232 research outputs found

    An end to Nordic exceptionalism? Europeanisation and Nordic development policies

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    The Nordic countries have traditionally been praised for their generous and advanced development policies. Recently, however, it has been claimed that the Nordic model has faded: that the Nordic donors have become more similar to other European donors. One possible reason for such trends is influences from EU policies, that is, Europeanisation. This article critically evaluates such claims by presenting arguments for and against Europeanisation effects. We argue that changes have indeed taken place. The Nordic exceptionalism has been eroded. At the same time, a convergence of European aid policies has occurred. The question is if this is the consequence of Europeanisation – or is it rather a result of Nordicisation (the Nordic countries influencing the EU), or perhaps like-mindisation (a broader set of progressive member states having impact upon EU policies)? We suggest that Europeanisation has been extremely weak while there is strong evidence of Nordicisation but also, and increasingly, of like-mindisation. Today, a core group of mainly northern member states, including the Nordics, are the main driving forces behind European aid convergence

    Humanitarian aid as an integral part of the European Union's external action: the challenge of reconciling coherence and independence

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    The article focuses on the European Union's (EU) humanitarian aid policy. It addresses the challenge for the EU to deliver independent humanitarian aid while simultaneously seeking to establish more coherence between its external policies. The article examines how the EU tries to reconcile these potentially conflicting policy goals, both de jure and in practice. Empirically, it explores the interaction between EU humanitarian aid and development cooperation, the Common Foreign and Security Policy, and trade policy. While the independence of the humanitarian aid delivery is, for the most part, not being undermined, it remains difficult to establish positive synergies with other external policies because of institutional hurdles and legal constraints, as well as political obstacles and operational incompatibilities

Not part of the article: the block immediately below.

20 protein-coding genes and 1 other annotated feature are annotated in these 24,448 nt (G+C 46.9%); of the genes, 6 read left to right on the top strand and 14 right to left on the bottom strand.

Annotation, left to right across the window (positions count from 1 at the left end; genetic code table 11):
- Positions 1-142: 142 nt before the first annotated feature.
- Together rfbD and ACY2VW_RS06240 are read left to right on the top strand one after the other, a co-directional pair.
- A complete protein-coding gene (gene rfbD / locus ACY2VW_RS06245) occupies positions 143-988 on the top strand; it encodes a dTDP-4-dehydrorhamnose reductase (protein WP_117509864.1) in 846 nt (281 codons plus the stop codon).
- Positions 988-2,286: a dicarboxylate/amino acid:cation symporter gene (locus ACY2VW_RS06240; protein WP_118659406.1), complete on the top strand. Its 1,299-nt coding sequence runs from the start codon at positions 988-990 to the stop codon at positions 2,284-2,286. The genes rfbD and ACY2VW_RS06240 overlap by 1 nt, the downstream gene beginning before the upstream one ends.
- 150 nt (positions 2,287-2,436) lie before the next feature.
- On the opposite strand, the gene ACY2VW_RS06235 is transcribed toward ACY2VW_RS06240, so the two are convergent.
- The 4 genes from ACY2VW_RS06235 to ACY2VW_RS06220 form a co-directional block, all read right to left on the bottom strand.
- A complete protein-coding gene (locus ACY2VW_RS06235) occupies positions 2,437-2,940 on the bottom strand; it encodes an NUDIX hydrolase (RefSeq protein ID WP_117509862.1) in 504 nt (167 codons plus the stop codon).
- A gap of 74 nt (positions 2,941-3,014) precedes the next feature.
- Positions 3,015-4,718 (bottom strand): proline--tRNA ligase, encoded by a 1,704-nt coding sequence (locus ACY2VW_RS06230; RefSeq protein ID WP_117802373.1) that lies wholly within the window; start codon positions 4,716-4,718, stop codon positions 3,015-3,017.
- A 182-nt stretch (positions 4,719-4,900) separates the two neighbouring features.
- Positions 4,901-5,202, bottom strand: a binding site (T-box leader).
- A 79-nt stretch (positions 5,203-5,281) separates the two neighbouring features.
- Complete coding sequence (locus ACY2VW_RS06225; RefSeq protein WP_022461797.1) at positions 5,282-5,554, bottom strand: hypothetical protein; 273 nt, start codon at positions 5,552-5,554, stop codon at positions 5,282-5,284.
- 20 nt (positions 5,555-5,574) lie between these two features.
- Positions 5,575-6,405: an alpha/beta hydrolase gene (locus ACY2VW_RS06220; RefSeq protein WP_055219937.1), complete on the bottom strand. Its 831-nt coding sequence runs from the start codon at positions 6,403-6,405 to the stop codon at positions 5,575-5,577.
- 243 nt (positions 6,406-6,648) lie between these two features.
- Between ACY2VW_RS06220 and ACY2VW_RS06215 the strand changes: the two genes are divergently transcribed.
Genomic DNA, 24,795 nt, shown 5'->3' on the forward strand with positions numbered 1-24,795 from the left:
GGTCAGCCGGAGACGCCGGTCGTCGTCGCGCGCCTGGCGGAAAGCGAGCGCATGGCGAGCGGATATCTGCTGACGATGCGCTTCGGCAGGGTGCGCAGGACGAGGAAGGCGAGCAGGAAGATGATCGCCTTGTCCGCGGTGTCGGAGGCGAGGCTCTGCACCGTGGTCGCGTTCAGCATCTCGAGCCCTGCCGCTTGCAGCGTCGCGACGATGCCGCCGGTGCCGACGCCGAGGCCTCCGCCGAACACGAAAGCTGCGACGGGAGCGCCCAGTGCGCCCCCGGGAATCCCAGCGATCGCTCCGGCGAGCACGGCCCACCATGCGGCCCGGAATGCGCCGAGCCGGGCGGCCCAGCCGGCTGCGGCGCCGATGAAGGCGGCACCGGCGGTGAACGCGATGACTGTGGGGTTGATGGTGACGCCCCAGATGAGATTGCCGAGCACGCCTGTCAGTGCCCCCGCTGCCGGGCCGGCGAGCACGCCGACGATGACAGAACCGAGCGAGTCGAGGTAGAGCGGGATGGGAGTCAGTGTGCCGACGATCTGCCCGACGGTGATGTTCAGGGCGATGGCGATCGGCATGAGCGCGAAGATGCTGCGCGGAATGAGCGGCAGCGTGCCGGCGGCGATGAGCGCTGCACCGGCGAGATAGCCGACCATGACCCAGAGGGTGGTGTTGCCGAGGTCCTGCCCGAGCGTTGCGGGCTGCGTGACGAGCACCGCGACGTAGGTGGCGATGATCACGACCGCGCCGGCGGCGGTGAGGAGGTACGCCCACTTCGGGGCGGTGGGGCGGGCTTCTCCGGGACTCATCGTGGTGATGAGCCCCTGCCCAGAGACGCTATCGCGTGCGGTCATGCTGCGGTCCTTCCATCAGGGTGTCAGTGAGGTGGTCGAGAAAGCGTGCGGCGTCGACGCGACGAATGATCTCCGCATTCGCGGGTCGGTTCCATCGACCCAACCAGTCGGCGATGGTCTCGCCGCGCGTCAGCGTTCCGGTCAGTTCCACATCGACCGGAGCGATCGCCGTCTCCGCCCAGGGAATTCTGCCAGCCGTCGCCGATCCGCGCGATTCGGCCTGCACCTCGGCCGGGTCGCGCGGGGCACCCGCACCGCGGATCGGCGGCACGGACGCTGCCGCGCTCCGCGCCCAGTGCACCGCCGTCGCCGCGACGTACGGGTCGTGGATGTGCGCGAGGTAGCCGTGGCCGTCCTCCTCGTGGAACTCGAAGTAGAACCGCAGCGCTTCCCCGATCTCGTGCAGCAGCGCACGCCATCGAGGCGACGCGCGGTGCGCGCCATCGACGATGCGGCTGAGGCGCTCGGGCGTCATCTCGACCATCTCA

Introduction: Aid?effectiveness, Prisoners' Dilemmas, and Country Allocations

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    SUMMARY In theory — and in project and country experience — aid has proved its potential to stimulate growth, and sometimes to reduce poverty. But the record has been worsening, for four reasons. First, donors' self?interest impedes their attempts to help recipients to improve policy. Second, each donor (and each recipient ministry), in pursuing its own interests, damages the total performance of aid. Third, the recent shifts from project to programme aid require better support with manpower training, and subtler concepts of ‘policy dialogue’. Finally, the growing scandal of country aid allocations needs attention. SOMMAIRE Introduction: l'efficacité de l'aide, les dilemmes de prisonnier, et l'allocation par pays En théorie — et en pratique (des projets et des pays) — l'aide a démontré le potentiel de stimuler la croissance, et a parfois réduit la pauvreté. Mais la situation s'est détériorée pour quatre raisons. D'abord, le propre intérêt des donneurs mine leurs efforts d'aider les pays recevants à améliorer leurs politiques. En second lieu, chaque donneur (et chaque ministère récipient), en agissant selon ses propres intérêts, amoindrit les résultats totaux de l'aide. Troisièmement, la réorientation récente de l'aide aux projets, vers de l'aide aux programmes, exige une soutenance améliorée, et des concepts plus raffinés de dialogue de la politique. Enfin, il faut tirer l'attention sur le scandal aggrandissant de l'allocation de l'aide par pays. RESUMEN Introducción: Efectividad de la ayuda, dilemas de los prisioneros y distribución por paises En teoría, así como en la experiencia relativa a proyectos y a países, la ayuda ha probado su potencialidad para estimular el crecimiento y, a veces, para reducir la pobreza. No obstante, los impactos positivos de la ayuda han ido menguando debido a cuatro razones. Primero, los intereses propios de los donantes interfieren sus intentos para ayudar a mejorar las políticas a los receptores. Segundo, cada donante (y cada ministerio receptor) al perseguir su propio interés, daña el resultado total de la ayuda. Tercero, los cambios recientes de la ayuda de proyectos a programas, requieren de un mejor apoyo que implica entrenamiento en capacitación y el concepto sutil ‘diálogo sobre politicas’. Finalmente, el creciente escándalo sobre la asignación de la ayuda por países, requiere atención

    "More money for health - more health for the money": a human resources for health perspective